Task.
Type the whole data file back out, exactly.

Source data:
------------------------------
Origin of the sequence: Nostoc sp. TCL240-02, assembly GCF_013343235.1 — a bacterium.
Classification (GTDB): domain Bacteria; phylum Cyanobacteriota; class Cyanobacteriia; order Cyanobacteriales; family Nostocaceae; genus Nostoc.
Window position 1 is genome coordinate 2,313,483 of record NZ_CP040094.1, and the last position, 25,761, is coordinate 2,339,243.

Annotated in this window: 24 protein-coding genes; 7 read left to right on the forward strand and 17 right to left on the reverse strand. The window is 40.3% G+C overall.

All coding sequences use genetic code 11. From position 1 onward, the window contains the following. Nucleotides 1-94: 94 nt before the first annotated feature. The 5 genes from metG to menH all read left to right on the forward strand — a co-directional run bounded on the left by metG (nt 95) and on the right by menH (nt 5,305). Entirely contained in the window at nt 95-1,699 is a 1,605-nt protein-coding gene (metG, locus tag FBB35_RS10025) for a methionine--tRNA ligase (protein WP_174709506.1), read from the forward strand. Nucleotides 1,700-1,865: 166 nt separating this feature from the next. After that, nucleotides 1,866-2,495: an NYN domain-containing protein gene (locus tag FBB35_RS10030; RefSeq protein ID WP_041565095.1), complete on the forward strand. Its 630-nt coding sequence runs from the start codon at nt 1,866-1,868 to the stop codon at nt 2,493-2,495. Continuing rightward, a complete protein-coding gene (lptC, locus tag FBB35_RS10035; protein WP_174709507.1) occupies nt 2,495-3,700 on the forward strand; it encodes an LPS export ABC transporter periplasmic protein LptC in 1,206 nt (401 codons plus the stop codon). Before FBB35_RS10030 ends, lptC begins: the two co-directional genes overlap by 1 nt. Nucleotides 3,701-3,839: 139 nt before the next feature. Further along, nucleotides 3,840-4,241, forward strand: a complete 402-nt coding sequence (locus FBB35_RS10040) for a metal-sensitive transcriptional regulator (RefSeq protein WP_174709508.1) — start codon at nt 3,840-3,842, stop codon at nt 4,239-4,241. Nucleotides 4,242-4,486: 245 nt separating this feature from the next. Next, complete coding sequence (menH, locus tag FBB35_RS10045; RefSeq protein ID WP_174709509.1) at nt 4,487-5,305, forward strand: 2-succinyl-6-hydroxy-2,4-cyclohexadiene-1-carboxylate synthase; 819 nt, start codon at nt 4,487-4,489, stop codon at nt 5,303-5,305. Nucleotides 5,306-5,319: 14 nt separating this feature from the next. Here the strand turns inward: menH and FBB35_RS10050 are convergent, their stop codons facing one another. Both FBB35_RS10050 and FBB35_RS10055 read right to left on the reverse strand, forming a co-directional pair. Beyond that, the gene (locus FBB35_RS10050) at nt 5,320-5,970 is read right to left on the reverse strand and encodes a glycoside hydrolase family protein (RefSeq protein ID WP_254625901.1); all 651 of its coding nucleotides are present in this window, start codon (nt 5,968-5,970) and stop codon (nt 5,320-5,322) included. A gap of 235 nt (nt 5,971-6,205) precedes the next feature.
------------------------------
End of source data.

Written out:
Origin of the sequence: Nostoc sp. TCL240-02, assembly GCF_013343235.1 — a bacterium.
Classification (GTDB): domain Bacteria; phylum Cyanobacteriota; class Cyanobacteriia; order Cyanobacteriales; family Nostocaceae; genus Nostoc.
Window position 1 is genome coordinate 2,313,483 of record NZ_CP040094.1, and the last position, 25,761, is coordinate 2,339,243.

Annotated in this window: 24 protein-coding genes; 7 read left to right on the forward strand and 17 right to left on the reverse strand. The window is 40.3% G+C overall.

All coding sequences use genetic code 11. From position 1 onward, the window contains the following. Nucleotides 1-94: 94 nt before the first annotated feature. The 5 genes from metG to menH all read left to right on the forward strand — a co-directional run bounded on the left by metG (nt 95) and on the right by menH (nt 5,305). Entirely contained in the window at nt 95-1,699 is a 1,605-nt protein-coding gene (metG, locus tag FBB35_RS10025) for a methionine--tRNA ligase (protein WP_174709506.1), read from the forward strand. Nucleotides 1,700-1,865: 166 nt separating this feature from the next. After that, nucleotides 1,866-2,495: an NYN domain-containing protein gene (locus tag FBB35_RS10030; RefSeq protein ID WP_041565095.1), complete on the forward strand. Its 630-nt coding sequence runs from the start codon at nt 1,866-1,868 to the stop codon at nt 2,493-2,495. Continuing rightward, a complete protein-coding gene (lptC, locus tag FBB35_RS10035; protein WP_174709507.1) occupies nt 2,495-3,700 on the forward strand; it encodes an LPS export ABC transporter periplasmic protein LptC in 1,206 nt (401 codons plus the stop codon). Before FBB35_RS10030 ends, lptC begins: the two co-directional genes overlap by 1 nt. Nucleotides 3,701-3,839: 139 nt before the next feature. Further along, nucleotides 3,840-4,241, forward strand: a complete 402-nt coding sequence (locus FBB35_RS10040) for a metal-sensitive transcriptional regulator (RefSeq protein WP_174709508.1) — start codon at nt 3,840-3,842, stop codon at nt 4,239-4,241. Nucleotides 4,242-4,486: 245 nt separating this feature from the next. Next, complete coding sequence (menH, locus tag FBB35_RS10045; RefSeq protein ID WP_174709509.1) at nt 4,487-5,305, forward strand: 2-succinyl-6-hydroxy-2,4-cyclohexadiene-1-carboxylate synthase; 819 nt, start codon at nt 4,487-4,489, stop codon at nt 5,303-5,305. Nucleotides 5,306-5,319: 14 nt separating this feature from the next. Here the strand turns inward: menH and FBB35_RS10050 are convergent, their stop codons facing one another. Both FBB35_RS10050 and FBB35_RS10055 read right to left on the reverse strand, forming a co-directional pair. Beyond that, the gene (locus FBB35_RS10050) at nt 5,320-5,970 is read right to left on the reverse strand and encodes a glycoside hydrolase family protein (RefSeq protein ID WP_254625901.1); all 651 of its coding nucleotides are present in this window, start codon (nt 5,968-5,970) and stop codon (nt 5,320-5,322) included. A gap of 235 nt (nt 5,971-6,205) precedes the next feature.